- Gode, Dhananjay K & Sunder, Shyam, 1993. "Allocative Efficiency of Markets with Zero-Intelligence Traders: Market as a Partial Substitute for Individual Rationality," Journal of Political Economy, University of Chicago Press, vol. 101(1), pages 119-137, February.
- David Eliezer & Ian I. Kogan, 1998. "Scaling Laws for the Market Microstructure of the Interdealer Broker Markets," Papers cond-mat/9808240, arXiv.org, revised Sep 1998.
- Anonymous, 1992. "Book Reviews," Australian Journal of Agricultural Economics, Australian Agricultural and Resource Economics Society, vol. 36(03), December.
- J. Doyne Farmer & Paolo Patelli & Ilija I. Zovko, 2003. "The Predictive Power of Zero Intelligence in Financial Markets," Papers cond-mat/0309233, arXiv.org, revised Feb 2004.
- Anonymous, 1992. "Book Reviews," Journal of Agricultural Cooperation, National Council of Farmer Cooperatives, vol. 7.
- anonymous, 1992. "Interview with Paul A. Volcker," The Region, Federal Reserve Bank of Minneapolis, issue Dec.
- Anonymous, 1992. "Book Reviews," Review of Marketing and Agricultural Economics, Australian Agricultural and Resource Economics Society, vol. 60(02), August.
- Bollerslev, Tim & Domowitz, Ian & Wang, Jianxin, 1997. "Order flow and the bid-ask spread: An empirical probability model of screen-based trading," Journal of Economic Dynamics and Control, Elsevier, vol. 21(8-9), pages 1471-1491, June.
- Anonymous, 1992. "Book Reviews," Australian Journal of Agricultural Economics, Australian Agricultural and Resource Economics Society, vol. 36(02), August.
- Domowitz, Ian & Wang, Jianxin, 1994. "Auctions as algorithms : Computerized trade execution and price discovery," Journal of Economic Dynamics and Control, Elsevier, vol. 18(1), pages 29-60, January.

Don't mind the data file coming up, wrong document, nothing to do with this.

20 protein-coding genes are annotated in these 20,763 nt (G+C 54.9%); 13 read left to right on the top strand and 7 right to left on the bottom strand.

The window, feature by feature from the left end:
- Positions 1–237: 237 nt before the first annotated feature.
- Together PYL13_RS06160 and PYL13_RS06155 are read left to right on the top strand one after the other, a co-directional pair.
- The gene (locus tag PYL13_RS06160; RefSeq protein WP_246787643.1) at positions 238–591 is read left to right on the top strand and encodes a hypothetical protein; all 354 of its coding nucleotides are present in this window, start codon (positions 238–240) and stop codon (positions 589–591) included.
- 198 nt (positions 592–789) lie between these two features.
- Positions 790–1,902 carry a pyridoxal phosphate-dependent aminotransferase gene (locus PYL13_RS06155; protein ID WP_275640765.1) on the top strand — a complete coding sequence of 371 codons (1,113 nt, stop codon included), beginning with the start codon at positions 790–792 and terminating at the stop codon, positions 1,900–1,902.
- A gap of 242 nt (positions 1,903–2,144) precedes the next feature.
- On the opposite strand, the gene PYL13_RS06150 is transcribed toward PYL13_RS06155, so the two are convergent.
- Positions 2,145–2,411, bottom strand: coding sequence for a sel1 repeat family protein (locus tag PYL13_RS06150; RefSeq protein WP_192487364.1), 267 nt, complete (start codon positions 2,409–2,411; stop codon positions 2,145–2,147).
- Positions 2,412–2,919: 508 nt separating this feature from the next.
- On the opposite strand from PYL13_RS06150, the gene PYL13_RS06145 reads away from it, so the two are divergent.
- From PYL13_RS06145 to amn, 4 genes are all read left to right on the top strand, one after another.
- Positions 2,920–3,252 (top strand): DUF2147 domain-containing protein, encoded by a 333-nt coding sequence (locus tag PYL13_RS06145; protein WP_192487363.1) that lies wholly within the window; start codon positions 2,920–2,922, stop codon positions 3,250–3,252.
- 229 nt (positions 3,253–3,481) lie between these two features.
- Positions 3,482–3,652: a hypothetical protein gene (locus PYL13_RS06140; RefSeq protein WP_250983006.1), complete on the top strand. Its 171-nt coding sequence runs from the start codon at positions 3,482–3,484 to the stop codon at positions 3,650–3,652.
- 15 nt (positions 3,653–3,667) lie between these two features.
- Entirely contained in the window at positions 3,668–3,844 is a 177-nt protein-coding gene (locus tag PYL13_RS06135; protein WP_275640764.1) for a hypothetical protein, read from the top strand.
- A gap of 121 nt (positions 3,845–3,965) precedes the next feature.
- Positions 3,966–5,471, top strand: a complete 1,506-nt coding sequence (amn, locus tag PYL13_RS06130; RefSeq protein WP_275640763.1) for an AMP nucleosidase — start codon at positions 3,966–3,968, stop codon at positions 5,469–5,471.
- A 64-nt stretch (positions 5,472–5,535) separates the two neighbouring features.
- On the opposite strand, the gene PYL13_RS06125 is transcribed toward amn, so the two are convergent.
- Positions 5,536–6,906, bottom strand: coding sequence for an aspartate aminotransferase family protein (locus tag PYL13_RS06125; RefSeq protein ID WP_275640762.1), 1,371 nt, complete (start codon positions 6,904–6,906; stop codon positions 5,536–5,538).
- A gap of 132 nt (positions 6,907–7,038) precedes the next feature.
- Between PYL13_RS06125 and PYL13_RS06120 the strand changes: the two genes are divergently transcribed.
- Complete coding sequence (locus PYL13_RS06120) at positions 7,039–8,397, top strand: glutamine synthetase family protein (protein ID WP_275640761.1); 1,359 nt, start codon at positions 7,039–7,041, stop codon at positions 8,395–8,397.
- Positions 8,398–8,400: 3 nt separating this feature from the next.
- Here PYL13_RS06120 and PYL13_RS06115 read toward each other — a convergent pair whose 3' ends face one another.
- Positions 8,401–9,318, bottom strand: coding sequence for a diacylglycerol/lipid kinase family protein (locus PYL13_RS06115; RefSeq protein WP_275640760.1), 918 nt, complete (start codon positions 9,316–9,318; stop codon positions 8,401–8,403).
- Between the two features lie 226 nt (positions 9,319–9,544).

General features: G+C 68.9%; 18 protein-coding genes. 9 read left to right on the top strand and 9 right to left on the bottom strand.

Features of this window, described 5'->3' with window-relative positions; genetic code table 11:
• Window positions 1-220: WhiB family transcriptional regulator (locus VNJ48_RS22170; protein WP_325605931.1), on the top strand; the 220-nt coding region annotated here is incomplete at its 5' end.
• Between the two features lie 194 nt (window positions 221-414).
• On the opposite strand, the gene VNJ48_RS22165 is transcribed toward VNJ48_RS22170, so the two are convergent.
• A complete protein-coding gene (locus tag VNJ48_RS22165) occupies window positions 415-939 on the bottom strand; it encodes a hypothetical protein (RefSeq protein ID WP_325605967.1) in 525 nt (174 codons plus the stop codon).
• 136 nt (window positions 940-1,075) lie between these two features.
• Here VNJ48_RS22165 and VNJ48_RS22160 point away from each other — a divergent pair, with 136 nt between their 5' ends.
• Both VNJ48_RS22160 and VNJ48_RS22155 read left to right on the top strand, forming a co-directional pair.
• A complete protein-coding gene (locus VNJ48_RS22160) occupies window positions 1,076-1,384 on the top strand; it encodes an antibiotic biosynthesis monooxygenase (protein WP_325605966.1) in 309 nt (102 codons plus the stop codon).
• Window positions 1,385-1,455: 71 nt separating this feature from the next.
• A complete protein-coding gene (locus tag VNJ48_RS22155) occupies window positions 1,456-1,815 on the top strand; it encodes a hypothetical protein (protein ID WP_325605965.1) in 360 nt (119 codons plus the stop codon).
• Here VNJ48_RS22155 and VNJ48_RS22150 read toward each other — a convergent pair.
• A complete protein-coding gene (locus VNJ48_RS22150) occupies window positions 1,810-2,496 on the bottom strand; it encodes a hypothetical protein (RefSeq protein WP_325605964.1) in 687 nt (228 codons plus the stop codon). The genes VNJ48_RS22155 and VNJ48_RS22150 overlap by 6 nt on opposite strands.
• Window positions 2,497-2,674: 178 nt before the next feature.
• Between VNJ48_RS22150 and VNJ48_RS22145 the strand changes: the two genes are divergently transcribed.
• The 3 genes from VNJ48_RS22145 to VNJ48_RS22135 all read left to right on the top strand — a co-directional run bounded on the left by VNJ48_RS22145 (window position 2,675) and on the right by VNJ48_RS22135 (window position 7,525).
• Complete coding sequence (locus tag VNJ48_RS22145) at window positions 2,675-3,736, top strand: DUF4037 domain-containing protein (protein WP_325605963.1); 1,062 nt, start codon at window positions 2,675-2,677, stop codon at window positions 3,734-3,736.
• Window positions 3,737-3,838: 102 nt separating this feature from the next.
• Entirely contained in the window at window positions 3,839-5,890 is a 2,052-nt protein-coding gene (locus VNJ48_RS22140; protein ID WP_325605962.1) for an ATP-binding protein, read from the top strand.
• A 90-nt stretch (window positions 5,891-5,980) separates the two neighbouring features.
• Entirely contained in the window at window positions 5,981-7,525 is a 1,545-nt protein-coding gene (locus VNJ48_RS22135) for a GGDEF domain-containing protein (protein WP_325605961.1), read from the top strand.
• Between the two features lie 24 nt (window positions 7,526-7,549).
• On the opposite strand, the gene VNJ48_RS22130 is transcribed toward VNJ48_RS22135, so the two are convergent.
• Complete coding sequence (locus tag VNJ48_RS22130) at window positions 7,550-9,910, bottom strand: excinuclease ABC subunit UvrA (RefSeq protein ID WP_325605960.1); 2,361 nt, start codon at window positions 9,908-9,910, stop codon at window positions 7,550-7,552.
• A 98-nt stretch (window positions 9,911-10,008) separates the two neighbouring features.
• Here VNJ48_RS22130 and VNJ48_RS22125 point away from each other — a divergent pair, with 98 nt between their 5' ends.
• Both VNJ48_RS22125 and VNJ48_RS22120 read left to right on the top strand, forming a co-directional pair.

- anonymous, 1992. "Interview with Milton Friedman," The Region, Federal Reserve Bank of Minneapolis, issue June.
- Vasiliki Plerou & Parameswaran Gopikrishnan & Xavier Gabaix & H. Eugene Stanley, 2001. "Quantifying Stock Price Response to Demand Fluctuations," Papers cond-mat/0106657, arXiv.org.
- Anonymous, 1992. "Book Reviews," Australian Journal of Agricultural Economics, Australian Agricultural and Resource Economics Society, vol. 36(01), April. Full references (including those not matched with items on IDEAS)
When requesting a correction, please mention this item's handle: RePEc:arx:papers:cond-mat/0210475. See general information about how to correct material in RePEc.
For technical questions regarding this item, or to correct its authors, title, abstract, bibliographic or download information, contact: (arXiv administrators)
If you have authored this item and are not yet registered with RePEc, we encourage you to do it here. This allows to link your profile to this item. It also allows you to accept potential citations to this item that we are uncertain about.
If references are entirely missing, you can add them using this form.
If the full references list an item that is present in RePEc, but the system did not link to it, you can help with this form.
If you know of missing items citing this one, you can help us creating those links by adding the relevant references in the same way as above, for each refering item. If you are a registered author of this item, you may also want to check the "citations" tab in your profile, as there may be some citations waiting for confirmation.
Please note that corrections may take a couple of weeks to filter through the various RePEc services.